Sorry to put a bit of a downer on things, but this hasn't been a great week for the United Kingdom.
Yes, it's mission accomplished. The 307-year-old union has been saved, and by a healthy ten-point margin that any leading 'No' campaigner would have grabbed with both hands.
But the price to pay has been a bruising and divisive struggle which leaves Scotland a society riven by disagreement over its future. It is split, more or less down the middle, between those who have been denied their wish for independence and those wanting to remain in Britain.
The devo-max settlement now set to be rushed through the Westminster parliament won't help fix this. It was priced into the market by voters yesterday because David Cameron, Ed Miliband and Nick Clegg made clear the status quo wasn't on the ballot paper.
We now enter a new phase of "democratic renewal" forced on the party leaders by events barely inside their control. Consensus forged in the panic-heated atmosphere of the independence referendum will be sorely tested as thoughts turn to the 2015 general election. From Sunday, the Labour party convenes in Manchester to plot its return to power next year. As always when tweaking the rules of the game, mutual suspicion and mutual plotting for secret partisan advantage will play an unpleasantly prominent role.
That's for the near future. This week, the desperate campaigning to ensure this historic moment for Scotland went the right way has produced an unusual casualty. We can debate for hours who of Cameron, Alex Salmond, Miliband or Alistair Darling are the real winners. In any list, though, the people of Scotland should be listed at the bottom.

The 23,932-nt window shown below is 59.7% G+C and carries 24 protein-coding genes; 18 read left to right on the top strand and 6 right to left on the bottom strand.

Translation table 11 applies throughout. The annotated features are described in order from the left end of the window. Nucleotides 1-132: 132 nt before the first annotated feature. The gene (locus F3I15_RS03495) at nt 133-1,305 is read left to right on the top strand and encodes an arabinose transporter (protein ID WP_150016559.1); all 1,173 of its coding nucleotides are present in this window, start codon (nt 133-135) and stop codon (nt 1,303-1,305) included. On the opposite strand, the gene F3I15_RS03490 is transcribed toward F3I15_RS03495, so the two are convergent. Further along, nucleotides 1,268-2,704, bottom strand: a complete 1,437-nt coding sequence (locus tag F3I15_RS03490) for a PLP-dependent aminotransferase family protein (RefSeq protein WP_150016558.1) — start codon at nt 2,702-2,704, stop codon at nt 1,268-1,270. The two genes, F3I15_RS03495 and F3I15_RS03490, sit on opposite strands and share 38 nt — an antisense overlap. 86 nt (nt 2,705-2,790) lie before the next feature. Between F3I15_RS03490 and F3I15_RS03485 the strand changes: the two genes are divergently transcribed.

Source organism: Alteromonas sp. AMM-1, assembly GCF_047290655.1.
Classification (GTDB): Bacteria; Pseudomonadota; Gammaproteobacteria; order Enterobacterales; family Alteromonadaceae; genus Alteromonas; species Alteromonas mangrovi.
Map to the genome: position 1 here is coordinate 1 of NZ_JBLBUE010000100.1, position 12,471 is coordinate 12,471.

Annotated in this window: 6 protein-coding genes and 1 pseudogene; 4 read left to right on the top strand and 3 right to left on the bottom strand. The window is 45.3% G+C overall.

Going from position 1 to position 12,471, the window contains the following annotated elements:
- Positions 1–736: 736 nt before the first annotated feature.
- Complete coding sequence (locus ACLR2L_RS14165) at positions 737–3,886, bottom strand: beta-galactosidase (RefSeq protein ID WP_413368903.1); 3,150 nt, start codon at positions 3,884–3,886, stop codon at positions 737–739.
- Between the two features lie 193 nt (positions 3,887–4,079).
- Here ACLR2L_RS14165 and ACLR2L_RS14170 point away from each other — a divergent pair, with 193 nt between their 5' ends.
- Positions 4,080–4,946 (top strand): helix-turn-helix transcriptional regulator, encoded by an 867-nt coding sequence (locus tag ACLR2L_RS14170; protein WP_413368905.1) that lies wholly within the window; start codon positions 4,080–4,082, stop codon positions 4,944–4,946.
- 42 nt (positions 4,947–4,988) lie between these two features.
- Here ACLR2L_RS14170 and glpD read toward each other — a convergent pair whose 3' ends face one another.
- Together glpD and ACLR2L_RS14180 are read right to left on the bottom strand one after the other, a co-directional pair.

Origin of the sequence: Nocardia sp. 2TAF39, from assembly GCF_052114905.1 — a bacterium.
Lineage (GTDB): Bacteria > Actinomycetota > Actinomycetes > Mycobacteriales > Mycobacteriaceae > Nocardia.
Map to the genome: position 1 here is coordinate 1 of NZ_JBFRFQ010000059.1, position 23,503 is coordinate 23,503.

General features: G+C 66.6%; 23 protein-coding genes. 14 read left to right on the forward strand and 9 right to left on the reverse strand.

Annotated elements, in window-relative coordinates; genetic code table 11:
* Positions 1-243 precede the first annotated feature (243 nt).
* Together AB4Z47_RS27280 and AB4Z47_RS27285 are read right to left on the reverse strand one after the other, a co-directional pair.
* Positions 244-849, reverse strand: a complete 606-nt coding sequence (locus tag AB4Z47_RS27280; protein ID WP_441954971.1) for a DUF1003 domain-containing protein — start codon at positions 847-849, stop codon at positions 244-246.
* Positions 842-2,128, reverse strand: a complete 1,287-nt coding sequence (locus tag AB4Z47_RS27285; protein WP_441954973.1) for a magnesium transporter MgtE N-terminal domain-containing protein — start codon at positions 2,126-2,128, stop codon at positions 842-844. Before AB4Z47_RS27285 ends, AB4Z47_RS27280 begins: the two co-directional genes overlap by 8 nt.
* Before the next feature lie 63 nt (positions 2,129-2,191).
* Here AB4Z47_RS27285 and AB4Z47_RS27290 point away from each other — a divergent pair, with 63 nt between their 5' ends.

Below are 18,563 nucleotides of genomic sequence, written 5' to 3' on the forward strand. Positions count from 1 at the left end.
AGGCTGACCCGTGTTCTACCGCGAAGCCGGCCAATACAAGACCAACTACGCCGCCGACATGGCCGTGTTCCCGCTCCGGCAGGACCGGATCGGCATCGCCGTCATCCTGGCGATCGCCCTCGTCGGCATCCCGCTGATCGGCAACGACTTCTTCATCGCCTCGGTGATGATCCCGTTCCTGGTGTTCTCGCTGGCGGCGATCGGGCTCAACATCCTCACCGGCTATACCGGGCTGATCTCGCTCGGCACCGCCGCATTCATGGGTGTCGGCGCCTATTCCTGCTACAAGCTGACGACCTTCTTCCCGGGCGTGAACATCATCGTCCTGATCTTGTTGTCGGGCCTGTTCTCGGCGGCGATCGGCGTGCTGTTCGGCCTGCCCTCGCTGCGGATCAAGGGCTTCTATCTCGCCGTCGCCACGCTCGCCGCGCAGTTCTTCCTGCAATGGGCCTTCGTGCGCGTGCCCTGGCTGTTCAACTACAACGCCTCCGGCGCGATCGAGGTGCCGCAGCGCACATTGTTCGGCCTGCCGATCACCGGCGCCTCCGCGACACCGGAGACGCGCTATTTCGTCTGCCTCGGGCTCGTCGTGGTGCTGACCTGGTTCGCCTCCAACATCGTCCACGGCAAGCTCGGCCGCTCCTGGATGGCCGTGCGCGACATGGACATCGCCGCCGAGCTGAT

In the hardest-fought areas, activists on the frontline have been bruised. At last night's Better Together event, one Glaswegian told me he had been called "scum" non-stop for three hours in his get-out-the-vote session. Nationalists have complained of hostility the other way, too, though; unionist anger has probably been under-reported by the hordes of London-based journalists who've descended on Scotland at the last-minute. Resentment at media bias in the campaign will linger for many years. So too may the conduct of the campaign, and the changing nature of what 'Yes' and 'No' actually meant.
Nor is this a case of passionate nationalists being denied their wish by a silent majority, who as Alistair Darling declared this morning "have now spoken". I must have invited at least 100 people on the streets of Scotland to give their views on independence earlier this week; just because those who shook their heads and hurried past declined to speak out doesn't mean they didn't hold strong feelings. The three Westminster parties believed in the union passionately, too - they just struggled to find a way of articulating their belief until Gordon Brown's speech of the campaign on Wednesday.
As the ex-prime minister showed, belief counts for a lot in politics. And while the man responsible more than any other for all this trouble was booed loudly by No campaigners during his concession speech early this morning, Salmond should not be disparaged for acting out of conviction. I quizzed him at the start of the week about his views of Scottish values, a question that had perplexed me throughout the summer. His answer was to offer a welfare-focused left-wing country setting itself apart from the right-wing politics of small-minded England. Salmond gave everything to this campaign; it's no wonder he's now decided to step aside from the top job.
Meanwhile, Britain needs to do some serious pondering too. This week its politicians somehow combined to counter the nationalist threat. Now they can relax - and get back to disagreeing over how exactly to go about the UK's reconstruction.